February 6, 2004 2 pm

"Dynamic: The Black Experience in America"
a reading and discussion series
San Diego Public Library, Central Branch
Wednesdays at 6:30 pm
 a. February 2, Uncle Tom's Children by Richard Wright
 b. February 16, Maud Martha by Gwendolyn Brooks
 c. March 2, Blues for Mister Charlie by James Baldwin

http://www.sandiego.gov/public-library/


Camille Forbes will also be presenting a talk tentatively titled "Traitor or Treasure?: Assessing Black Comedian Bert Williams (1874-1922)" @ Seuss Room, Geisel Library on February 17, 12:30 – 1:30 pm


 

WHERE GLOBAL CONNECTIONS AND LOCAL ACTION MEET

Thursday, February 10, 2005 5:00pm - 7:00pm
UCSD Great Hall - Eleanor Roosevelt College

The impact of globalization and social injustice on lives around the world has never been more present.
Come to this community collaborative evening ready for dialogue and action around social justice as we
bring back UCSD alumni and San Diego activist organizations who are struggling for global change. 
Professor Jorge Mariscal will facilitate a roundtable on "The Nation at War:  Support the troops & support social justice?"  Many other contemporary issues will be addressed. 

Co-hosted by the UCSD Cross-Cultural Center, the UCSD Women's Center, and International House.

Contact: Jorge Mariscal
 

MAKING OF THE MODERN WORLD: THE SHORT VERSION

The Center for the Humanities and Eleanor Roosevelt College present a "short version" of the College's world civilization sequence, Making of the Modern World. Please join us as five members of the MMW faculty take you on a tour of global trends and events occurring between the twelfth and twentieth centuries. 

The lectures will be held from 7:00 - 8:30pm in the Great Hall at UCSD's Eleanor Roosevelt College on the following days:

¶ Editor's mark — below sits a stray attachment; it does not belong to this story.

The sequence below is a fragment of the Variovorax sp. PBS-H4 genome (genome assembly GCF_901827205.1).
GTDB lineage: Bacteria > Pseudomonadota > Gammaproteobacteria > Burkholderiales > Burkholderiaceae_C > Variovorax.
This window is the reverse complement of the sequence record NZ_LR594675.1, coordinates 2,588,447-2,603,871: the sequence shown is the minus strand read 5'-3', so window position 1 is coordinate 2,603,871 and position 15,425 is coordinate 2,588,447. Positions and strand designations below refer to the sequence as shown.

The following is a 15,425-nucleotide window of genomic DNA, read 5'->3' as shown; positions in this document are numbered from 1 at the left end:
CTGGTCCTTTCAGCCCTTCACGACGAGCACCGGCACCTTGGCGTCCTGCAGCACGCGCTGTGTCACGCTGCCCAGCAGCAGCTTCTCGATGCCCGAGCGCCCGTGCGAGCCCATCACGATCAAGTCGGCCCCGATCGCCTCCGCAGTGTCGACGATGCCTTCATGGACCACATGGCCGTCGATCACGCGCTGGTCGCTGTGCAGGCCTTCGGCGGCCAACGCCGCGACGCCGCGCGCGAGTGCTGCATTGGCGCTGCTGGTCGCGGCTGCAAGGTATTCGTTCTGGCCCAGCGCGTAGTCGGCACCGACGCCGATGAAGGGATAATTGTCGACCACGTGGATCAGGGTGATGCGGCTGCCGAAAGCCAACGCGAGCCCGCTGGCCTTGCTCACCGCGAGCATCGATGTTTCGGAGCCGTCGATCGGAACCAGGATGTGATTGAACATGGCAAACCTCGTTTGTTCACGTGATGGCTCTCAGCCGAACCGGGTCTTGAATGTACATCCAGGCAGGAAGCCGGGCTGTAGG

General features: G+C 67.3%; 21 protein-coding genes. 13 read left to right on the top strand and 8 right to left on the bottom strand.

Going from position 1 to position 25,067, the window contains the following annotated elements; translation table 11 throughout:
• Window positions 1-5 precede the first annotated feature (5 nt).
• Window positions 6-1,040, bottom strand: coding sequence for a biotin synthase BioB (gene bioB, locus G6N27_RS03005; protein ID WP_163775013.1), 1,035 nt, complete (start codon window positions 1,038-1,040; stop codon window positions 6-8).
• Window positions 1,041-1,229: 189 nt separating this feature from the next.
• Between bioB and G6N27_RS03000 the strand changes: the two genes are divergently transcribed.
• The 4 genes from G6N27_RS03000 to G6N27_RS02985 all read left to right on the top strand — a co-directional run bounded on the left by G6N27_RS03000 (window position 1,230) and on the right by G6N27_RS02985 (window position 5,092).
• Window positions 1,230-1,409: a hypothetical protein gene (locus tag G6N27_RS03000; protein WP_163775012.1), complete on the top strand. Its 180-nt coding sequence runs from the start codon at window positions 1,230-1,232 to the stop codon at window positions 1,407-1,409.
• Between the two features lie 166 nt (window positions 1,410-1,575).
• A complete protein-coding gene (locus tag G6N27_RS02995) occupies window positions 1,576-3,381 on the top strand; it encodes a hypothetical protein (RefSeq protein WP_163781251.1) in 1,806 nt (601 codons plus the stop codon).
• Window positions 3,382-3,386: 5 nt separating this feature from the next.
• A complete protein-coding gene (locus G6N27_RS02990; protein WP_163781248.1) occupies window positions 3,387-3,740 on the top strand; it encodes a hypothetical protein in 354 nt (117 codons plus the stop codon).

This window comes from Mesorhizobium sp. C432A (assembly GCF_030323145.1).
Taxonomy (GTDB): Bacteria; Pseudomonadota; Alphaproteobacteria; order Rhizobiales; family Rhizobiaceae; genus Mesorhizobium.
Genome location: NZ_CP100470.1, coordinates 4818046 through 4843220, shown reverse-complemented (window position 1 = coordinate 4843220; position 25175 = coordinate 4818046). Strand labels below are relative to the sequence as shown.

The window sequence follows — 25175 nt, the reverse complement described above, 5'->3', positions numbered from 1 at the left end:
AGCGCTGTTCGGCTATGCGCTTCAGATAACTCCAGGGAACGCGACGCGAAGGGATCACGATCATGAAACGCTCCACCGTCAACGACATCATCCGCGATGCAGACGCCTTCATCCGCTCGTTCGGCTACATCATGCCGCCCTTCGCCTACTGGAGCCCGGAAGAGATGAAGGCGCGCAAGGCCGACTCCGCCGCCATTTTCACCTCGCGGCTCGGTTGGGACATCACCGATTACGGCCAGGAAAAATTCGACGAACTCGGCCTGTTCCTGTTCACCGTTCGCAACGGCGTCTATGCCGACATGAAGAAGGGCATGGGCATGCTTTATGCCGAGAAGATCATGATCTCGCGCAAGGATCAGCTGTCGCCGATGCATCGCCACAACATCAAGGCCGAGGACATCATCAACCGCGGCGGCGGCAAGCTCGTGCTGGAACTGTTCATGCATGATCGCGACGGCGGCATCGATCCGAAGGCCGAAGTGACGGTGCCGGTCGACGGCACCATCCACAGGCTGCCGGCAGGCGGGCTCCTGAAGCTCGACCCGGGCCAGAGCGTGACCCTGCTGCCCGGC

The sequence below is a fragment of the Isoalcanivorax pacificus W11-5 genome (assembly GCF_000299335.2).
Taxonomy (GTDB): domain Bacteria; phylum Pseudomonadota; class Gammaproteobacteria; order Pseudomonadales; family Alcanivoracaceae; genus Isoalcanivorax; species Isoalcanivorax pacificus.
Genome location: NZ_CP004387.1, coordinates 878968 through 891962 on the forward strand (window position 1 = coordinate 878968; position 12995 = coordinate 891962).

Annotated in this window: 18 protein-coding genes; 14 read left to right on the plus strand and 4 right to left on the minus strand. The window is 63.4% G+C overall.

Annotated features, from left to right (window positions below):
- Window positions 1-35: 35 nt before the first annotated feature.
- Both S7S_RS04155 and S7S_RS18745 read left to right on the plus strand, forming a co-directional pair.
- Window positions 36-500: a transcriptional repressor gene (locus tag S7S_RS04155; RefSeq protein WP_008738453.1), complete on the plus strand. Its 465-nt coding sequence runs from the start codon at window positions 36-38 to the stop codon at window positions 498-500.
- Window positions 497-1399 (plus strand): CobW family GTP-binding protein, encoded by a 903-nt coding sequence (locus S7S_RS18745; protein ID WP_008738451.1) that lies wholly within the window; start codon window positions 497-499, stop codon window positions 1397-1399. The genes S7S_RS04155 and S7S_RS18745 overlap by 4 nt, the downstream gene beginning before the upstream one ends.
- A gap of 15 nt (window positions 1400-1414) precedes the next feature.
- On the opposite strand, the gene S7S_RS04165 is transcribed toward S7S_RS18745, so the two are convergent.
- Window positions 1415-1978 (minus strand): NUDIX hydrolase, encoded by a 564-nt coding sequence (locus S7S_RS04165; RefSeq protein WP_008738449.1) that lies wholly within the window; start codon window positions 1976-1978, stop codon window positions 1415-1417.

Wednesday, February 2, 2005
"Faith and Science in the Nineteenth and Early Twentieth Centuries"
Steven Cassedy, UCSD Professor of Literature and Associate Dean of Graduate Studies 

Wednesday, February 9, 2005
"Fascism, Communism, and the Crisis of Democracy in the Early Twentieth Century"
Pamela Radcliff, UCSD Professor of History

Wednesday, February 23, 2005
"Give Them Stuff!" -- Material Well-Being, Consumer Desires, and the Making of a New World Order"
Patrick Patterson, UCSD Lecturer, Making of the Modern World

See “The Practice of Dreams”
works by Pasquale Verdicchio, Lynn Susholtz, and Andrea Singer
on display at 

Art Produce Gallery
3139 University Avenue

January 22 through March 12.


NEW WRITING SERIES – WINTER 2005

All readings at 4:30 pm in the Visual Arts Performance Space

Jordan Davis
Thursday, February 10


Jordan Davis is the author of Million Poems Journal (Faux). With Chris Edgar, he edits The Hat, an annual literary journal; with Sarah Manguso, he edited Free Radicals: American Poets Before Their First Books. In the fall of 2004, he began hosting The Million Poems Show, a poetry talk show at the Bowery Poetry Club.

 

Monica Youn
Wednesday, February 16

Monica Youn’s first book of poems, Barter, was published by Graywolf in 2003. She’s been awarded a Stegner Fellowship in Poetry at Stanford University, among other honors. She currently lives in Manhattan where she is an entertainment lawyer. Writing in The Constant Critic, Ray McDaniel says Youn’s poems make “a cocktail of politesse and shame, brewing it from her own peculiar napalm.